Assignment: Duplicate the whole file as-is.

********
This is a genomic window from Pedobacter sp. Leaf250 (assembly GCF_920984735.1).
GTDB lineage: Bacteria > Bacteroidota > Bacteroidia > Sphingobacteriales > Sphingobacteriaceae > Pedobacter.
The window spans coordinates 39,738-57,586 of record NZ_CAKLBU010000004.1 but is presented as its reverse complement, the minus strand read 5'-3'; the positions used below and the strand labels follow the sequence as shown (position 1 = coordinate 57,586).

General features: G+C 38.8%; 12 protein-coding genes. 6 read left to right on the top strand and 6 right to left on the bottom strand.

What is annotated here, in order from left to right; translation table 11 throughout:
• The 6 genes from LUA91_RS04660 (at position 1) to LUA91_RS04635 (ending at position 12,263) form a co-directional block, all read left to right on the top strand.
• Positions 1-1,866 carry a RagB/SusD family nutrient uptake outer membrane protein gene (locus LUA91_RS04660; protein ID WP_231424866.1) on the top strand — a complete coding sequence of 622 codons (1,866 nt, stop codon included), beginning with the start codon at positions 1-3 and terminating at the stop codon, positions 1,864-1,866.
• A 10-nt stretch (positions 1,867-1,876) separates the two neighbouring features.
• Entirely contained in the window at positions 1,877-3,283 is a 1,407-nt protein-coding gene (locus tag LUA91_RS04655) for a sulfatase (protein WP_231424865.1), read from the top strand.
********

This is a genomic window from Pedobacter sp. Leaf250 (assembly GCF_920984735.1).
GTDB lineage: Bacteria > Bacteroidota > Bacteroidia > Sphingobacteriales > Sphingobacteriaceae > Pedobacter.
The window spans coordinates 39,738-57,586 of record NZ_CAKLBU010000004.1 but is presented as its reverse complement, the minus strand read 5'-3'; the positions used below and the strand labels follow the sequence as shown (position 1 = coordinate 57,586).

General features: G+C 38.8%; 12 protein-coding genes. 6 read left to right on the top strand and 6 right to left on the bottom strand.

What is annotated here, in order from left to right; translation table 11 throughout:
• The 6 genes from LUA91_RS04660 (at position 1) to LUA91_RS04635 (ending at position 12,263) form a co-directional block, all read left to right on the top strand.
• Positions 1-1,866 carry a RagB/SusD family nutrient uptake outer membrane protein gene (locus LUA91_RS04660; protein ID WP_231424866.1) on the top strand — a complete coding sequence of 622 codons (1,866 nt, stop codon included), beginning with the start codon at positions 1-3 and terminating at the stop codon, positions 1,864-1,866.
• A 10-nt stretch (positions 1,867-1,876) separates the two neighbouring features.
• Entirely contained in the window at positions 1,877-3,283 is a 1,407-nt protein-coding gene (locus tag LUA91_RS04655) for a sulfatase (protein WP_231424865.1), read from the top strand.